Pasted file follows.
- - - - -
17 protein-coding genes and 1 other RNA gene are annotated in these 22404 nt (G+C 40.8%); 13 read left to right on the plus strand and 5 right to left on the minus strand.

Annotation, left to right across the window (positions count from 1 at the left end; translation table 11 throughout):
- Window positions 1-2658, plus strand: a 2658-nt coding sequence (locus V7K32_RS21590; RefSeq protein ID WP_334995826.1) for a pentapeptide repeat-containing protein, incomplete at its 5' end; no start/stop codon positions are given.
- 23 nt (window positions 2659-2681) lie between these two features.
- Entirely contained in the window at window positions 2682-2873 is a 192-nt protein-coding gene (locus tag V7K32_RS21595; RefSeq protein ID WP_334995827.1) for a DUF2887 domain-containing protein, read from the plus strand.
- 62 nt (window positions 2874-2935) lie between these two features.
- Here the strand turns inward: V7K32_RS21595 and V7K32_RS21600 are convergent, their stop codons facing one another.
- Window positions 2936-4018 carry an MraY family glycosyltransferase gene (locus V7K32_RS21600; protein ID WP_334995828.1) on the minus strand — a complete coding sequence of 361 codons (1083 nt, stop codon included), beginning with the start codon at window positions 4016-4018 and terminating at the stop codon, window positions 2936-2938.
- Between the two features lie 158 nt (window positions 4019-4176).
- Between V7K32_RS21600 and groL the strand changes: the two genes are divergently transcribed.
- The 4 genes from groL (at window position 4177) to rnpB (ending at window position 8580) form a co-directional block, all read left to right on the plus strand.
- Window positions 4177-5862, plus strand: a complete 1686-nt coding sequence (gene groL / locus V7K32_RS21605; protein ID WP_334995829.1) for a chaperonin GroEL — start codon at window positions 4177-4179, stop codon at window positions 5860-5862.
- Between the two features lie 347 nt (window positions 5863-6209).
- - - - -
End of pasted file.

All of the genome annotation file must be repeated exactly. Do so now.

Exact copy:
17 protein-coding genes and 1 other RNA gene are annotated in these 22404 nt (G+C 40.8%); 13 read left to right on the plus strand and 5 right to left on the minus strand.

Annotation, left to right across the window (positions count from 1 at the left end; translation table 11 throughout):
- Window positions 1-2658, plus strand: a 2658-nt coding sequence (locus V7K32_RS21590; RefSeq protein ID WP_334995826.1) for a pentapeptide repeat-containing protein, incomplete at its 5' end; no start/stop codon positions are given.
- 23 nt (window positions 2659-2681) lie between these two features.
- Entirely contained in the window at window positions 2682-2873 is a 192-nt protein-coding gene (locus tag V7K32_RS21595; RefSeq protein ID WP_334995827.1) for a DUF2887 domain-containing protein, read from the plus strand.
- 62 nt (window positions 2874-2935) lie between these two features.
- Here the strand turns inward: V7K32_RS21595 and V7K32_RS21600 are convergent, their stop codons facing one another.
- Window positions 2936-4018 carry an MraY family glycosyltransferase gene (locus V7K32_RS21600; protein ID WP_334995828.1) on the minus strand — a complete coding sequence of 361 codons (1083 nt, stop codon included), beginning with the start codon at window positions 4016-4018 and terminating at the stop codon, window positions 2936-2938.
- Between the two features lie 158 nt (window positions 4019-4176).
- Between V7K32_RS21600 and groL the strand changes: the two genes are divergently transcribed.
- The 4 genes from groL (at window position 4177) to rnpB (ending at window position 8580) form a co-directional block, all read left to right on the plus strand.
- Window positions 4177-5862, plus strand: a complete 1686-nt coding sequence (gene groL / locus V7K32_RS21605; protein ID WP_334995829.1) for a chaperonin GroEL — start codon at window positions 4177-4179, stop codon at window positions 5860-5862.
- Between the two features lie 347 nt (window positions 5863-6209).